And that this task of re-wilding is essential to our wellbeing. That we regain ecological knowledge and wisdom and move from being told what to eat by supermarket shelves to a more closely related connection to wild foods and beings that share an ecological path with us.

Re-wilding is a path I am glad I am on!

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Clammy Ground Cherry you have guided my way!

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Keepin on Nature Hiking

Lambs quarters, Lammas, the Hummingbird and the Coral Reef

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Lambs Quarters
Chenopodium Album
Nicknames:
Fat Hen, Goose foot, Pig weed
(Pig weed can be a nickname for other plants such as for amaranth species.)
So look for botanical name to clear up regional nickname differences.
…Even Euell Gibbons said that was a good idea. And all the nicknames for Lambs quarters helped him turn the leaf, so to speak, in using botanical names to be clear!

more about Euell Gibbons

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Lambs quarters during Lammas

Lammas occurs on August 1st. This time of year in the Northern hemisphere is an abundant time for harvesting. (Imbolc takes place at this time of year in the Southern hemisphere.)

Lammas is a many centuries old tradition. Which is still celebrated today. Lambs quarters is said to be a rendition of Lammas quarters and is said to have been one of the first greens served during Lammas. A relative, Orache, is said to have been served during Lammas as well.

Bread is also the celebrated food of Lammas and the successful harvest of grains.

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photo credit, Learn more about Lammas

recipe for lammas bread

(Harvest lambsquarter seed in fall, grind in coffee grinder or hand grist mill. Substitute half amount of wheat flour with lambsquarter seed flour.)

Lammas, also known as Lughnasadh, counts of a time where the God Lugh, a sun god, reigned the world as a: warrior, a many skilled and talented being. Who also yields the glory of the sun and the harvest.

A celebration of the harvest with the Lammas loaf of bread!

August is a significant time for the coral in the sea. Shortly after Lammas, every August, 7-10 days after the full moon… Coral all over the world spawn and reproduce.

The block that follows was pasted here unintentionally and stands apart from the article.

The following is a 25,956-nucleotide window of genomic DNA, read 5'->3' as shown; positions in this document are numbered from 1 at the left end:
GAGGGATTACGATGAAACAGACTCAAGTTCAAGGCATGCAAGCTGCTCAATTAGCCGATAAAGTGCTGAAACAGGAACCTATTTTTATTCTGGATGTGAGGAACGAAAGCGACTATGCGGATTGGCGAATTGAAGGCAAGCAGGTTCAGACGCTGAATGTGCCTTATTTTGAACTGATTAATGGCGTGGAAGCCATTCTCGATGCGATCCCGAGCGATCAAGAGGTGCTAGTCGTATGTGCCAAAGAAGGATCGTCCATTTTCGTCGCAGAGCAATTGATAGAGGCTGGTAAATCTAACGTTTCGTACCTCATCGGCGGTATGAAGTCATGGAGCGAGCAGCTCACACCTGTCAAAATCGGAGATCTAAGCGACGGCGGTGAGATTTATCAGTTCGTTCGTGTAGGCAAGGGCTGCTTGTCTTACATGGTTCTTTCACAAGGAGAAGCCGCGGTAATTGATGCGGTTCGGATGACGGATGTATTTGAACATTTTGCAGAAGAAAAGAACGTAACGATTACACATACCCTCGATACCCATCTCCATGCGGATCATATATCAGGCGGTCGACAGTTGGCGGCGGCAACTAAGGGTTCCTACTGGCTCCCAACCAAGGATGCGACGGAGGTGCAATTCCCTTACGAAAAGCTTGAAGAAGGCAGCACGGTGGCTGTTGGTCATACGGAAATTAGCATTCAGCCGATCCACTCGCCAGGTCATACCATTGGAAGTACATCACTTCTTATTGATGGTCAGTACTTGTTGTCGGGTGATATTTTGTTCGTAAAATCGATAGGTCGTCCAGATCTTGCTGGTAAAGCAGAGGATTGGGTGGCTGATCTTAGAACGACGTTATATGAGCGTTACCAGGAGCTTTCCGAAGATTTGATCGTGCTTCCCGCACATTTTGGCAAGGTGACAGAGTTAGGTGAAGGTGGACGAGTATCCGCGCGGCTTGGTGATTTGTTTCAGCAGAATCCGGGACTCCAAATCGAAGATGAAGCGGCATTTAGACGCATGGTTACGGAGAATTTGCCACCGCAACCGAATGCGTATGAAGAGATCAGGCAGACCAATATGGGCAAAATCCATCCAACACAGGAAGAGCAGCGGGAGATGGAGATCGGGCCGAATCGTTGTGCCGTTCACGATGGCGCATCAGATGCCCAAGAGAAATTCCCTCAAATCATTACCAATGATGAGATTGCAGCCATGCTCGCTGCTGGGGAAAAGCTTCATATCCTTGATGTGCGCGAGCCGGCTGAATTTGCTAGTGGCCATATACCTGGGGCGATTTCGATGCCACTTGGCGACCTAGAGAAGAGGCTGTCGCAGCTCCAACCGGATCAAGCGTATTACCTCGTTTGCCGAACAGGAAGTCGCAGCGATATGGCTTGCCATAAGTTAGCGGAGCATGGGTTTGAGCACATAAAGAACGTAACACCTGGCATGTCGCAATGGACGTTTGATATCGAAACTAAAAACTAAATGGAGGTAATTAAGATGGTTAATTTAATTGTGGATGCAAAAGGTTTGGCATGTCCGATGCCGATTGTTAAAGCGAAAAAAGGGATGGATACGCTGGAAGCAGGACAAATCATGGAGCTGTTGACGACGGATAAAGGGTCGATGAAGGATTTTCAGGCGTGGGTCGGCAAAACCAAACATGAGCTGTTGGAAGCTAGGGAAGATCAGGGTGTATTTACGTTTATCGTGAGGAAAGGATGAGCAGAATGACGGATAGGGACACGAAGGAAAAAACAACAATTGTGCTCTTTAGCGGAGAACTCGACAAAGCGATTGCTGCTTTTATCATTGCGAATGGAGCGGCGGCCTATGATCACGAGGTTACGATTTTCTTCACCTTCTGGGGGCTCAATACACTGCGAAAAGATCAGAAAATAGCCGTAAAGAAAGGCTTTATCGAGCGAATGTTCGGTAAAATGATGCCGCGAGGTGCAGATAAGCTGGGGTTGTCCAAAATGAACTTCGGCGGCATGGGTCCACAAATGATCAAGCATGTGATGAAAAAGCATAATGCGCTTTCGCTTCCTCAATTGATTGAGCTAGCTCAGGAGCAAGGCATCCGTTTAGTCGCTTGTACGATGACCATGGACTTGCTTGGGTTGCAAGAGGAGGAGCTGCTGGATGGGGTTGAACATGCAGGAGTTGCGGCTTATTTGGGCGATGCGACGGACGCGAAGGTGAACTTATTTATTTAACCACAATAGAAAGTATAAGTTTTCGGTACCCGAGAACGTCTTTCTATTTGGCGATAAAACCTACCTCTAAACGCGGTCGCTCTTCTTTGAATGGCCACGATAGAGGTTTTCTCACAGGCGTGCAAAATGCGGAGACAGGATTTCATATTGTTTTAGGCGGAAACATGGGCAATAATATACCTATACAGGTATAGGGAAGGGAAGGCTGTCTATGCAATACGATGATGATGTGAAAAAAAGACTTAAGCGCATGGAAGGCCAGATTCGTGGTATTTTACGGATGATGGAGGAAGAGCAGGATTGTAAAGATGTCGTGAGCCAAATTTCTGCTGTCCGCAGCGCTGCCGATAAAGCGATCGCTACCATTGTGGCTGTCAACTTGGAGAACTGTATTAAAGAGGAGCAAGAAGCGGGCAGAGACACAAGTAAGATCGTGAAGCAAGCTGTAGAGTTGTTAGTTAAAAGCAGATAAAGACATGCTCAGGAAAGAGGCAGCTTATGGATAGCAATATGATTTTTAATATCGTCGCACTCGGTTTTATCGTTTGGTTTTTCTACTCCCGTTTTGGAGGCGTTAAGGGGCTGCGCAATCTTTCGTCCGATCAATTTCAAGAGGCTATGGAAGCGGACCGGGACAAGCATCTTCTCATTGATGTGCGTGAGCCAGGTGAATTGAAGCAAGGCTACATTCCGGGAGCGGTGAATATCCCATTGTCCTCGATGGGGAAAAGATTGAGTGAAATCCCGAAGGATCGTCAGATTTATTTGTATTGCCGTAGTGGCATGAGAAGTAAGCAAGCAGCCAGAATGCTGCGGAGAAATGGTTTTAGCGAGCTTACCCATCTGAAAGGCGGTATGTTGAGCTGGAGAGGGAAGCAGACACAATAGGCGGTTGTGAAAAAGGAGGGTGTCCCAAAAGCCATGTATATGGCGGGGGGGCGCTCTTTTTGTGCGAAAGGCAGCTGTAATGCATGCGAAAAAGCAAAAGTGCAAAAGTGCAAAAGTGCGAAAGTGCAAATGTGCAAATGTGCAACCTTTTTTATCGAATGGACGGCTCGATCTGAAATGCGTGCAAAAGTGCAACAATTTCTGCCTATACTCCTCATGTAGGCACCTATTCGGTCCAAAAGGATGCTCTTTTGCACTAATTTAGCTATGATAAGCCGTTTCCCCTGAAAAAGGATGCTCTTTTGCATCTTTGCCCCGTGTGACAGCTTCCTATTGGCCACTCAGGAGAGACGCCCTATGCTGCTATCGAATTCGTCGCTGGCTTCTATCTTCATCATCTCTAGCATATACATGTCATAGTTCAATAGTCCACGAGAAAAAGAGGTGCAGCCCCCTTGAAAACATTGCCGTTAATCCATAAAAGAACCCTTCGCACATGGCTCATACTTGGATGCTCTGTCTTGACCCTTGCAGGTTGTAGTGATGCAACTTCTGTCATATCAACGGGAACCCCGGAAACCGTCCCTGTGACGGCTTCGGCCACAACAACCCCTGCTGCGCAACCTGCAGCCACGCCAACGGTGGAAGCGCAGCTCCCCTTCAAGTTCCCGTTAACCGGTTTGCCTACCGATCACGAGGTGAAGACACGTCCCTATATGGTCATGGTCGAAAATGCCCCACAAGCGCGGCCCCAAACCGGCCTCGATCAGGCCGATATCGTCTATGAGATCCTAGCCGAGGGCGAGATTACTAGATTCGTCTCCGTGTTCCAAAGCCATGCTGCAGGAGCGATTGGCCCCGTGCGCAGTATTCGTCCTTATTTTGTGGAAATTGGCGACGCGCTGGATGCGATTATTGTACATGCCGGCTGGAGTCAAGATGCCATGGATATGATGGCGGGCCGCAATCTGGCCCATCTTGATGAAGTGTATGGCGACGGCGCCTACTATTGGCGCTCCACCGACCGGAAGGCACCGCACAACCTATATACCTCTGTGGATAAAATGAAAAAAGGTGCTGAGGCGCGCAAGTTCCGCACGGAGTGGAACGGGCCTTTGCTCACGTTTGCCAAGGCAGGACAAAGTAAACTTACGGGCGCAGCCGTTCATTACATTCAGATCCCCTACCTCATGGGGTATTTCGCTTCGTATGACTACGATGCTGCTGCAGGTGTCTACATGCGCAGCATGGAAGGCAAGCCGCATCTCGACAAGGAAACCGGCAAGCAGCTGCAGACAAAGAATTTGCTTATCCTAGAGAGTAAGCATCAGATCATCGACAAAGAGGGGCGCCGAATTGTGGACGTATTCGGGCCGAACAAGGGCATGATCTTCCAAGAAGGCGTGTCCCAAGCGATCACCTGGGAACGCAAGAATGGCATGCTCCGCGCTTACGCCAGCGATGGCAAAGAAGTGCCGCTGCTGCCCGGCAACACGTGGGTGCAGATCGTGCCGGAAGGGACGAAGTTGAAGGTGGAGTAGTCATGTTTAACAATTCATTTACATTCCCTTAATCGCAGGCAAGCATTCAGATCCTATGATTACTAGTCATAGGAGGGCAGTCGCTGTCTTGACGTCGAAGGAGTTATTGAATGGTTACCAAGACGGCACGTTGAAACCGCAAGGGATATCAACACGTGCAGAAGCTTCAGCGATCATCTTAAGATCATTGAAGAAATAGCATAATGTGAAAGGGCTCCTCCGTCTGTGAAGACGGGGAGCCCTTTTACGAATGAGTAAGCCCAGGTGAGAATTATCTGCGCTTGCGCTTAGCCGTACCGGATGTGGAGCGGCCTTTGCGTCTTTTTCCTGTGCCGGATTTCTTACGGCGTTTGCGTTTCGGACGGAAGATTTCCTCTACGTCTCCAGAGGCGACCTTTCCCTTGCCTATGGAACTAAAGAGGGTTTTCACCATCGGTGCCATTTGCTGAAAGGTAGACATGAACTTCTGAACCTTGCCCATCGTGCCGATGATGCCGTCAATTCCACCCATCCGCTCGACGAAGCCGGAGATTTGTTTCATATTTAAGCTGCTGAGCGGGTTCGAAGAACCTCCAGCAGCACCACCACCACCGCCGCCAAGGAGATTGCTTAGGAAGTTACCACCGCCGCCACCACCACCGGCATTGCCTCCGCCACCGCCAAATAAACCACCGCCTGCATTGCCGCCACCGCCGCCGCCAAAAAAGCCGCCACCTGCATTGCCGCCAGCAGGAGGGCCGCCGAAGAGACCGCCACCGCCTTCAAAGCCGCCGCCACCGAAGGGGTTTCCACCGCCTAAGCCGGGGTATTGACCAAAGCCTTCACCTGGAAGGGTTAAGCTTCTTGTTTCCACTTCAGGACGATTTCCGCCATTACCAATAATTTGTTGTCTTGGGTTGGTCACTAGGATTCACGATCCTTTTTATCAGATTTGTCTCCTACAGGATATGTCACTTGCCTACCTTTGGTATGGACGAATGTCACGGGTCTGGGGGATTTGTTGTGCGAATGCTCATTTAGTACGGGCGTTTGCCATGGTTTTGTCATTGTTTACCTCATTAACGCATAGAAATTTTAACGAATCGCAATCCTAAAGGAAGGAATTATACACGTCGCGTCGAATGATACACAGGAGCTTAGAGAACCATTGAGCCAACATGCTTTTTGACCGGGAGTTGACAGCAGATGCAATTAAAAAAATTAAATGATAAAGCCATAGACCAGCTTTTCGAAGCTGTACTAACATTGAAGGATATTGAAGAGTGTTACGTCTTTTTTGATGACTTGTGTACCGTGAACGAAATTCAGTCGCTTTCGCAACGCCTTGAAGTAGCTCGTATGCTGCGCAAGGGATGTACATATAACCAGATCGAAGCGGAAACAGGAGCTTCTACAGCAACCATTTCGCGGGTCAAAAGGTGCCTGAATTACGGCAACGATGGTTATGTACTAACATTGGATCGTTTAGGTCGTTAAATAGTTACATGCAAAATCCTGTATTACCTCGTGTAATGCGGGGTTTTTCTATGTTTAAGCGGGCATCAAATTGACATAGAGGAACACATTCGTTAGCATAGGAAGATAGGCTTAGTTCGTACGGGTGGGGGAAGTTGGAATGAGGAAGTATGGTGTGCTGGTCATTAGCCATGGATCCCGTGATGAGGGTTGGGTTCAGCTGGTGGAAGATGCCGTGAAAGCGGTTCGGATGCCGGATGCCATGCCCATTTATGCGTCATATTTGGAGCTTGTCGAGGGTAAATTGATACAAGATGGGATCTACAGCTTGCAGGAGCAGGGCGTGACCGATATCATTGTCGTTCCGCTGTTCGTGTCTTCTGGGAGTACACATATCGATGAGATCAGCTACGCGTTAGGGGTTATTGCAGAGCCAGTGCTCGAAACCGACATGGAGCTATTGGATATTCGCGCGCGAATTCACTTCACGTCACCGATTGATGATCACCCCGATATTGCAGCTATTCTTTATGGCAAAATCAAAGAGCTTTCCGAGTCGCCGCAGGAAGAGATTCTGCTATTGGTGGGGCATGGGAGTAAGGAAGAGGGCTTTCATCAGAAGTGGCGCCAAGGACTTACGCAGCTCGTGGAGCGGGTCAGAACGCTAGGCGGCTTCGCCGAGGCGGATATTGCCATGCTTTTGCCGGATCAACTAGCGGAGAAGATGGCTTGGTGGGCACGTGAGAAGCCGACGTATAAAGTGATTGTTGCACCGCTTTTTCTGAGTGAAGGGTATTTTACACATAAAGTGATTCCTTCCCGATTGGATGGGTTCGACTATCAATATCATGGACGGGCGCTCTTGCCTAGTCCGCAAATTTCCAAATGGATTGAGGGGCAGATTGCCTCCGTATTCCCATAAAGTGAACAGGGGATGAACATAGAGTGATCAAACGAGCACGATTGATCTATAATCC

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photo credit, more about coral

Reef Relief

Nitrate pollution affects Coral (and Lambs quarters)

Lugh belonged to the Tuatha de Danaan people. His mother Ethniu belonged to (the enemy) or the Fomorii people. The Fomorii people worshipped the goddess Domnu. Goddess of the deep abyss. The Sea. Sea creatures like the dolphin, the salmon. The coral reefs are all sacred to Domnu.

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photo credit, Formorians and Domnu

More about Domnu see description for Donn (Domnu)

Celtic Deities

More about Celtic Deities

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Story of Lugh, Photo credit.

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As with the story of Domnu predating Lugh. Some research also suggests that the festival of Lugh once involved a commemoration of mourning. Due to his foster mother, Tailtiu dying in her efforts to supply the earth with grain. Also, the layers of myth and story all point to earlier peoples and times…still encoded in the myths.

harvest myth

lugh legends

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Lugh, God of the Sun which gives life to all. Domnu, goddess of his Mother’s people. Gives birth to the amniotic like fluid of the sea. All creatures on earth came originally from the sea.

Why did Lugh, once empowered, go to war with his Mother’s people?
Was it the dawning of the patriarchy?
Some existential angst of the sun?
A trepidation due to the unknown depths and creations of the sea where light ceases to be seen?

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photo credit, 10minuteastronomy.wordpress.com

Whereas, The full moon, in August, enacts the spawning of coral all over the world. The reflected light of the moon of the Sun. Some would say, is the reflected light of Lugh. The time of Lammas, Lugh’s time of Harvest. The light of the moon shining into the depth’s of the sea. What the Fomorii people would say was Domnu’s sea. The depth of new creation. Sometimes the terrifying but awe inspiring depths. And the hope of coral in the sea.